AS I DRIVE AROUND town these days, I notice a lot of cars with temporary license plates—an indication they were recently purchased. What’s the reason? When I turn on the TV, I see a commercial for a local car dealership that’s offering to accept your tax refund as the down payment on a new car. Now it starts to make sense.
The dealership knows consumers are about to receive an influx of cash. It wants to make it as painless as possible to buy a new car. Meanwhile, you—the consumer—view your tax refund as a windfall, making it seem like a painless way to purchase the car you’ve been eyeing for the past few months. I’ve seen furniture stores use the same strategy.
This type of financial behavior is known as mental accounting. Nobel Laureate Richard Thaler defined it as “the set of cognitive operations used by individuals and households to organize, evaluate, and keep track of financial activities.” In other words, mental accounting refers to how you assign funds to different categories, often based on the money’s origin. The easiest example: People spend the money in their wallet differently from, say, the money in their savings account.
We use mental accounting throughout our daily lives. There’s nothing wrong with that. In fact, it can help you make better financial decisions—and avoid big mistakes. Here are three ways I use mental accounting:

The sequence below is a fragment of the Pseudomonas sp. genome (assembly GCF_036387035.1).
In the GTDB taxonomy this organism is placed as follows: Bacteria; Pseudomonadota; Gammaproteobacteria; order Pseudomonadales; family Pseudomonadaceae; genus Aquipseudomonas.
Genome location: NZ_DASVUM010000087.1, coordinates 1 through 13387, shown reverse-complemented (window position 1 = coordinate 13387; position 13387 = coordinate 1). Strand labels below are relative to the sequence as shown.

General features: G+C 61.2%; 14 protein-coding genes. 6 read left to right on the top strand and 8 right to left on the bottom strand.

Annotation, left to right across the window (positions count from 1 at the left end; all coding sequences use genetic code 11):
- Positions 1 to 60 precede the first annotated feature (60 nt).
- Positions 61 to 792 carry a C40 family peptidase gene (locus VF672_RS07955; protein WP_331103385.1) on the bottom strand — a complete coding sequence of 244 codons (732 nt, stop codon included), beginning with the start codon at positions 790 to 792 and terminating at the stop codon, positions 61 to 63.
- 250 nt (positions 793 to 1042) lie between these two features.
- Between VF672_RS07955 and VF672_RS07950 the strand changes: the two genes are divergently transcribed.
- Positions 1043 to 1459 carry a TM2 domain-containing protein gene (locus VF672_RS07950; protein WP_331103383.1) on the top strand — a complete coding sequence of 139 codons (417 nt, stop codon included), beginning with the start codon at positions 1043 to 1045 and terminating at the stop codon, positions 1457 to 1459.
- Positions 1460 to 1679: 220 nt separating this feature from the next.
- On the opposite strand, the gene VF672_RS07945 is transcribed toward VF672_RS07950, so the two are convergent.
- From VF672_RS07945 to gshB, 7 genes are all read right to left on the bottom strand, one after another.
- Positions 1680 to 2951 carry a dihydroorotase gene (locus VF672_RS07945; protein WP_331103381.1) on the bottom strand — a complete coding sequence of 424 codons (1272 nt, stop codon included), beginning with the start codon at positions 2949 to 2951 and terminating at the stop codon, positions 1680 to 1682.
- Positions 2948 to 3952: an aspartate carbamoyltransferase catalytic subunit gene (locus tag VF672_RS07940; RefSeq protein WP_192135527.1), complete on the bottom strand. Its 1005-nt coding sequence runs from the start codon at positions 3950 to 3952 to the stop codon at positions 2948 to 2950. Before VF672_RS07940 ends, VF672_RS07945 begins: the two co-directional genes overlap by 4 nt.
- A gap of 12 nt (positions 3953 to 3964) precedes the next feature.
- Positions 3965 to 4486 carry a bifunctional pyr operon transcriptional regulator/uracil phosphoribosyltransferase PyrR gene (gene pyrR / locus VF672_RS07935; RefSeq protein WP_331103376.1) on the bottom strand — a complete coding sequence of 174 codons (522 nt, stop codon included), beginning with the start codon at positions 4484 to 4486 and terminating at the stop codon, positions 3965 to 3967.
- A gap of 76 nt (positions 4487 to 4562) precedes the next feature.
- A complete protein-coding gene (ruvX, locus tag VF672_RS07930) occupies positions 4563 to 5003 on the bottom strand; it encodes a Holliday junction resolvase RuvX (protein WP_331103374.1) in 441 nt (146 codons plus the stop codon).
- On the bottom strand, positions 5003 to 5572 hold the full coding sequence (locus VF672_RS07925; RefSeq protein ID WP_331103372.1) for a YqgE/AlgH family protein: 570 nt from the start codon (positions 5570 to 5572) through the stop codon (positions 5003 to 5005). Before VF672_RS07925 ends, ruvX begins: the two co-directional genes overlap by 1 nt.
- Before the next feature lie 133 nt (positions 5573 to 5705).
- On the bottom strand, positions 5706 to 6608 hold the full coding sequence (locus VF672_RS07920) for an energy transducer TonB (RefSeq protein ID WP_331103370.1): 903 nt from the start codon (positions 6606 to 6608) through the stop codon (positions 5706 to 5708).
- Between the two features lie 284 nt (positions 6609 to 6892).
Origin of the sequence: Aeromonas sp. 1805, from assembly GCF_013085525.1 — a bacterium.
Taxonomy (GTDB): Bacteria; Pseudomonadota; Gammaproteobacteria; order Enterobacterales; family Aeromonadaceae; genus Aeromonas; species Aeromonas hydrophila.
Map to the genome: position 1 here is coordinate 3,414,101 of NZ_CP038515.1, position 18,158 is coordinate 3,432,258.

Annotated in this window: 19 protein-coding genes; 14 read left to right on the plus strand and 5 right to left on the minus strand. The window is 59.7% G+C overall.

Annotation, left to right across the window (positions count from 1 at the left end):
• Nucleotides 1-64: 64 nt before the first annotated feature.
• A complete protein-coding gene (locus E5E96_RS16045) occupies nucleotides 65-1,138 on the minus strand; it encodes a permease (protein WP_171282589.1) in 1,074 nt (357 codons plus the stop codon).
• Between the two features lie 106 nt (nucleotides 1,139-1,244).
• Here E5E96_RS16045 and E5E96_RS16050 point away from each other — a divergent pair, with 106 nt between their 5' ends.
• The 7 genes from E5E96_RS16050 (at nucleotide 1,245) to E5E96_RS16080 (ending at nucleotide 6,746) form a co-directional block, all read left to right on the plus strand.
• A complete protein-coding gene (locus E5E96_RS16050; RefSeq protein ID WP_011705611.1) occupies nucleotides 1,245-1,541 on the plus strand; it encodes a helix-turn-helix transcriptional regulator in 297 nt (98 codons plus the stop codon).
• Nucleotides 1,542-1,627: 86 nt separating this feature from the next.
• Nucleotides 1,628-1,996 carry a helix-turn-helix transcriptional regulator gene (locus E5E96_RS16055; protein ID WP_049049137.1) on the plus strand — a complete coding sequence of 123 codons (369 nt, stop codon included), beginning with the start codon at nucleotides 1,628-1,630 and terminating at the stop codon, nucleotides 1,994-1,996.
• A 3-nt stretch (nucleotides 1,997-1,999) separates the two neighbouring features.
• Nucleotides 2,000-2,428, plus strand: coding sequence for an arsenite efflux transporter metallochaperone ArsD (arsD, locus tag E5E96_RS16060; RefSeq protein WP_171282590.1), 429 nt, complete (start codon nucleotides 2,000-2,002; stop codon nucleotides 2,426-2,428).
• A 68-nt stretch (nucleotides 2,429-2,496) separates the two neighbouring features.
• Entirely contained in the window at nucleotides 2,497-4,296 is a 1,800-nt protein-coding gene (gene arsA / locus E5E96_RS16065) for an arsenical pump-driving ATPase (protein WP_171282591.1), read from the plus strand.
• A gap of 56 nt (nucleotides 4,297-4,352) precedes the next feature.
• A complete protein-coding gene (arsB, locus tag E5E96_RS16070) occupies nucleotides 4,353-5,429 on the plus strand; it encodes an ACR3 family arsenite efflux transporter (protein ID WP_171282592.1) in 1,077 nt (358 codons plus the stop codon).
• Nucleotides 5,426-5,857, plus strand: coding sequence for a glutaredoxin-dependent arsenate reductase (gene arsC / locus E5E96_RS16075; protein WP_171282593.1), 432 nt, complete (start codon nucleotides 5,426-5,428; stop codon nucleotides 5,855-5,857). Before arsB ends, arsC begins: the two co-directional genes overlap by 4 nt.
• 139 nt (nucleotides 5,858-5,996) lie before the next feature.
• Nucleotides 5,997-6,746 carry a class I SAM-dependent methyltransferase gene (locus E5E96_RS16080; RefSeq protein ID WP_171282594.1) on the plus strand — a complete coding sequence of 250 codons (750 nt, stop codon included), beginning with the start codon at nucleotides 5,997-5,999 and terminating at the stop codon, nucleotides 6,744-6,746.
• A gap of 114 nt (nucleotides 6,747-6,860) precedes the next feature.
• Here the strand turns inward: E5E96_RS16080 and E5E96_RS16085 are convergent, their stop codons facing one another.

1. Reinvesting dividends. Rationally, I should view the dividends I receive from my investments in the same way I view my earned income. But I don’t and, indeed, I don’t give myself the option to spend those dividends. Instead, I reinvest them automatically, so I am purchasing shares throughout the year without any effort. This small step will help increase my wealth over time.
2. Deploying windfalls. Individuals will typically use a windfall to purchase luxury goods—like the cars I’ve recently seen around town. I’m not going to claim that I’ve never spent a windfall on a luxury good that I normally wouldn’t buy. I am human, after all.
Still, I try to take a thoughtful approach to the windfalls I receive. My favorite strategy is to break them up like this: 25% to my emergency fund, 25% to my investment account, 25% toward a fun luxury and 25% to charity. With this approach, I buy a little happiness—but also bolster my net worth.
3. Bucketing money. My earned income goes directly into my checking account every month. In the days immediately after, I have automatic transfers set up to accomplish several goals, including paying off my credit card in full, setting aside money for self-employment taxes, contributing to my Roth IRA and growing my emergency fund.
Each of these financial accounts is also a mental account. They help me keep my finances organized—and keep me focused on my goals.
Ross Menke is a Certified Financial Planner. He’s passionate about helping folks make financial decisions that reflect their true purpose. Ross’s previous articles include Full Speed Ahead, Up to You and No Money Down. Follow Ross on Twitter @RossVMenke.